“I’m being flippant, but I’m flippant about everyone — including those weird Mormons.” – Mormon professor
“Someone wrote on this with the wrong kind of chalk!” – medieval history professor, referring to permanent marker on a white board

+ lifetouch. My church (which will henceforth be referred to as “AG,” as opposed to the Baptist church Alan attends) hired Lifetouch photographers to take photos for the church directory.  Not only did the photographer try too hard (asking us to say such phrases as “The photographer’s a genius” — I never understood why photographers tell their subjects to talk while taking a photo), but he was completely unorganized and seemed to have no sense of direction.  He was also about 15 minutes late in setting up our session, even though everyone was required to schedule sessions (and I would imagine that scheduling is supposed to eliminate or reduce such inconveniences). He also pushed the photos a bit hard — I understand that he’s trying to sell his product, but no one is going to buy if the quality is poor. He took a few photos of Alan and me, and I wasn’t particularly fond of them (granted, I dislike having my photo taken by anyone, at any time), but we decided to purchase a few (and even after that he kept asking Alan if that was all he wanted). I was incredibly tempted to say, “No, thank you. We’ll just take the eight by ten because we’ve already hired a professional photographer to take our engagement photos.”

+ friends. On Friday evening, I met some friends at a local restaurant/bar.  I’ve never been to a bar before (minus the pubs in England, which were far classier and cooler than anything here … since I obviously have several years of experience backing that statement), but it was the lamest bar scene I’ve ever seen.  I was pretty sure some of those guys have been hanging out there since high school graduation. …  There’s also nothing like spending time with people who know you incredibly well because you spent at least 180 days a year together for 12 years.
There was the time I saw an Asian woman with her adorable little son and told my friends, “I want a cute little Asian baby!” to which they responded, “Bets, you can make one.”  That was at least four or five years ago.  And they still, to this day, remember that.
One of my friends offered me a sip of her drink, but I told her I couldn’t because I still had “twelve, four, minus eight days” until my twenty-first (the clock said March 4, my birthday is March 12 and in my head, I was saying “twelve minus four, eight days”).  Obviously, doing math in my head while looking at a clock and simultaneously speaking does not work well.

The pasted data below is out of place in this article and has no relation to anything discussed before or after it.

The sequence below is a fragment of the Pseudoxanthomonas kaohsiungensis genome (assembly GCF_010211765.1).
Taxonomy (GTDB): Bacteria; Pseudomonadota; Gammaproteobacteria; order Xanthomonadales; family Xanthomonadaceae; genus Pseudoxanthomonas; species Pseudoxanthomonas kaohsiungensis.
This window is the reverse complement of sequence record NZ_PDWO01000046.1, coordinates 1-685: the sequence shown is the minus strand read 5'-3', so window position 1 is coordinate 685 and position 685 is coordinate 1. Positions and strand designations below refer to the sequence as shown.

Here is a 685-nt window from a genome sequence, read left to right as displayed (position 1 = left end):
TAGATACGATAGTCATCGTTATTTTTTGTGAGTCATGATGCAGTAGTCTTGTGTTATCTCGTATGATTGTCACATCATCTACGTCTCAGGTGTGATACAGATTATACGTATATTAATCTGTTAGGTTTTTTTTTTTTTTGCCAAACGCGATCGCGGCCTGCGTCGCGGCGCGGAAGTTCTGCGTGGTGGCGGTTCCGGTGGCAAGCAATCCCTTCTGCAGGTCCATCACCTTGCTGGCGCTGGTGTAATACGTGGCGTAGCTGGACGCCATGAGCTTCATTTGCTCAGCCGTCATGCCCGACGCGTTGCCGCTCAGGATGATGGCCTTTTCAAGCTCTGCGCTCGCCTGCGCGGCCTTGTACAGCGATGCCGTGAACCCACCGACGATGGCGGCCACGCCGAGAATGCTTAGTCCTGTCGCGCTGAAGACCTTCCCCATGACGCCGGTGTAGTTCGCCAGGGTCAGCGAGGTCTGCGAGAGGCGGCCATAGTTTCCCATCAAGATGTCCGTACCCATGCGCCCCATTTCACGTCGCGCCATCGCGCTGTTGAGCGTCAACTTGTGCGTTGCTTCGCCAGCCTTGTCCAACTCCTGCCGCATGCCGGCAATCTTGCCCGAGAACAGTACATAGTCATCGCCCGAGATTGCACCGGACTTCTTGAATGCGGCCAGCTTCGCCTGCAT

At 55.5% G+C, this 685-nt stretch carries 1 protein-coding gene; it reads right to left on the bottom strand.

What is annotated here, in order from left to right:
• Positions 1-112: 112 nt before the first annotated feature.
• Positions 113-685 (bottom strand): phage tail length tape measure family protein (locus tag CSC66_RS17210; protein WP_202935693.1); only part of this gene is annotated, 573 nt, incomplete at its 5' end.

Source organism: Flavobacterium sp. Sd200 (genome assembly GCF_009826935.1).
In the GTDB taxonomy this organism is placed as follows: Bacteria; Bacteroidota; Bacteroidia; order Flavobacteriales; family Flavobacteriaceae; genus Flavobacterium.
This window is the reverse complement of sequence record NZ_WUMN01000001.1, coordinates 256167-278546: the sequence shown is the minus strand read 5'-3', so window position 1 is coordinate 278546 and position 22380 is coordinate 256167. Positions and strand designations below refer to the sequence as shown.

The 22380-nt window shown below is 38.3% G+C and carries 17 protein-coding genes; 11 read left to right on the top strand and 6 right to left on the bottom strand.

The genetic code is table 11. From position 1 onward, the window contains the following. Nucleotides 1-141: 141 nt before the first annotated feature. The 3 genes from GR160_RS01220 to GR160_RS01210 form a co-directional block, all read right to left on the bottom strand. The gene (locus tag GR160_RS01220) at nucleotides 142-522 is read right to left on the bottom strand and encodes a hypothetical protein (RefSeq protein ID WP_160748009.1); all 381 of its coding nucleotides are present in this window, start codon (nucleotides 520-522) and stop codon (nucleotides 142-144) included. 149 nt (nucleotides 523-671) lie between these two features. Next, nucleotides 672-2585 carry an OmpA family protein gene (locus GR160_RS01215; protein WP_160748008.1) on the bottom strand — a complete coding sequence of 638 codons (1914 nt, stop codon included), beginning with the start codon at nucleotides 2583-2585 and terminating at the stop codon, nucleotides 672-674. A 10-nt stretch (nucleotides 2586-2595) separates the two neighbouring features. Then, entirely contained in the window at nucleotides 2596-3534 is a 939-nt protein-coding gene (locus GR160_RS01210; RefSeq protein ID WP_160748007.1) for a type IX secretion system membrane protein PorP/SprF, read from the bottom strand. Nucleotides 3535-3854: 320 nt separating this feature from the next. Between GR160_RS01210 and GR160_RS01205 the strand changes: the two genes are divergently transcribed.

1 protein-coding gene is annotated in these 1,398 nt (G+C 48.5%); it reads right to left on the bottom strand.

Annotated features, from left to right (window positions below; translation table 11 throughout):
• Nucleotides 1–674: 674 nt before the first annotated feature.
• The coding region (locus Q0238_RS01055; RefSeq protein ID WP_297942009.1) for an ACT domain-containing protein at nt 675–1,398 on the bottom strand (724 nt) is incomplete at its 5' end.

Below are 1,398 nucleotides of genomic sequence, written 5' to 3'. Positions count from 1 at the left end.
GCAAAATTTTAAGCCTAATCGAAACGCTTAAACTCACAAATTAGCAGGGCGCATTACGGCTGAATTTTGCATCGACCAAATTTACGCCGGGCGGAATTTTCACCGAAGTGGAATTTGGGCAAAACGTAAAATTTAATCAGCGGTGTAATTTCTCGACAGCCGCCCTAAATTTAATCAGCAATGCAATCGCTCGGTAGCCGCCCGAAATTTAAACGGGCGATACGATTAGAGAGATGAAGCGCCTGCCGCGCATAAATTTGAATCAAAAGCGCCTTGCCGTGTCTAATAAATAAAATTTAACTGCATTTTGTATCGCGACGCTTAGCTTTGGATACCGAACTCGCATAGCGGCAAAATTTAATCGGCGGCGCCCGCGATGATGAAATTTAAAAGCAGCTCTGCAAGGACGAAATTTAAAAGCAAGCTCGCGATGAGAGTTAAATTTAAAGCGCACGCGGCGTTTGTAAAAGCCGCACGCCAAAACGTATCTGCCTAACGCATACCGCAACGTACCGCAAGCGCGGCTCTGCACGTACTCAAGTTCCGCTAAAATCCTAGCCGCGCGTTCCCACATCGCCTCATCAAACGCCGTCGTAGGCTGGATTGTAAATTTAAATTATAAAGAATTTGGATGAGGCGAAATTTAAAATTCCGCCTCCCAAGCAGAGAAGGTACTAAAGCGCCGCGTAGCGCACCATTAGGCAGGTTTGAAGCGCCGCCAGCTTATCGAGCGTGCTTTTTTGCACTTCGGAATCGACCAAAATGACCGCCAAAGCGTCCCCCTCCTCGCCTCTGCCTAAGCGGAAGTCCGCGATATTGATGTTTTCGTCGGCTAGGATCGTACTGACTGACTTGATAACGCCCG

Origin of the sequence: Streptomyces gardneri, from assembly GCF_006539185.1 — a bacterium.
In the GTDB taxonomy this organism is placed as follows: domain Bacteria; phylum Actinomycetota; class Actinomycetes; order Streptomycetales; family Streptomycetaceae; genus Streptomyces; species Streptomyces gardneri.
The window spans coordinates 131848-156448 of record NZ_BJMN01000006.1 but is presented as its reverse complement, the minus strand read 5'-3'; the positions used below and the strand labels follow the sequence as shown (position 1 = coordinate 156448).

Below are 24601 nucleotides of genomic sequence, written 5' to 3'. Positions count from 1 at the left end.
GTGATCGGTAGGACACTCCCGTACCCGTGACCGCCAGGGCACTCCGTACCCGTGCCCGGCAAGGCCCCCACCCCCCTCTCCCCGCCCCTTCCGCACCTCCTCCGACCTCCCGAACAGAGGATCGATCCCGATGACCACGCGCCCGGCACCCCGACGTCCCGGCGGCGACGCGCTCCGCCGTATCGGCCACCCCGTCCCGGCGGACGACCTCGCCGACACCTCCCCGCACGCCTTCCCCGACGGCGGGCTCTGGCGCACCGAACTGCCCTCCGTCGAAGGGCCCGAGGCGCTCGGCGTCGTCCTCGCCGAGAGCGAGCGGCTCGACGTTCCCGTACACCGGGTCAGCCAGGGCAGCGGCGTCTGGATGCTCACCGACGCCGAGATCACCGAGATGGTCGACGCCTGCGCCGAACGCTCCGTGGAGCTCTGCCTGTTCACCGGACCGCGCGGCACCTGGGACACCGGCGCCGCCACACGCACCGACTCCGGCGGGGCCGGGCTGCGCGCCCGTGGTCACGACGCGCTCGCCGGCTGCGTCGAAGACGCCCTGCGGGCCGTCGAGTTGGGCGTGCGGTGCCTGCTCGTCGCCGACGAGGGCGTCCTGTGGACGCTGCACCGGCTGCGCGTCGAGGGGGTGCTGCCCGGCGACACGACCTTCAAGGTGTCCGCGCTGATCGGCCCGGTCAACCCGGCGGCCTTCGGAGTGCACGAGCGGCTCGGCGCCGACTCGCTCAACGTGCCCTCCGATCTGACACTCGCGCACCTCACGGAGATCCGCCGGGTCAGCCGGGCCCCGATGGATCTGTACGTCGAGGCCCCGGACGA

When more friends arrived, we moved to a larger table.  One of my friends sat a mostly empty glass on the larger table, and I asked what it was.  She replied, “Ben’s beer,” after which I asked what kind of beer that was … not realizing she meant that the beer had been purchased by Ben.  I earned a, “Bets, I don’t understand how you’re not blond” comment after that.

+ california. Alan and I are flying out to California to visit his family in May.  I’ve never been west of Detroit, so I’m excited to travel farther, to meet his family and to visit the beach (not in that order, because I was really worried I wouldn’t have an opportunity to meet the rest of his family before the wedding).
Remember when Real California Milk launched the campaign about cows auditioning to become the next happy cow?  I watched all of the videos and have to admit that I picked up a habit of saying, “California, California, hey!” when I’m in the dairy aisle of the grocery store.  I would also like to mention that I only say that when no one is around or when I don’t know anyone.

+ scary. I added this at 9:35 p.m. on Sunday evening.  It was sleeting when Alan and I left the house this afternoon, heading in opposite directions of the state.  It eventually knocked out the power at home, but turned to unrelenting rain the further south I drove.  My sister called around 9:20 to ask if I had heard from Alan, because he had not returned from dropping off the boys and my parents wanted to know if he went to church.  I think my heart stopped.  I didn’t think he had gone to church because of the weather, and I assumed he had simply gone home.  I sent text messages to Alan’s phone (hoping he was just at church, because I didn’t want to call), hoping that he was all right and but ready to sprint to the Jeep if I had to drive home.  He called me a few minutes later to let me know that he was all right, in spite of swerving off the road to avoid a car in his lane, having to be towed to church and then being stuck there because the church is on a hill and people couldn’t control their vehicles well enough to leave.
He’s now slowly on his way home, stuck behind the slow-moving plows, and my blood pressure is slowly returning to normal.  I’m ecstatic that he’s safe and angry that he scared me, even though it obviously wasn’t his fault.  Let’s never do this again.  Major props to the wives of deployed service members.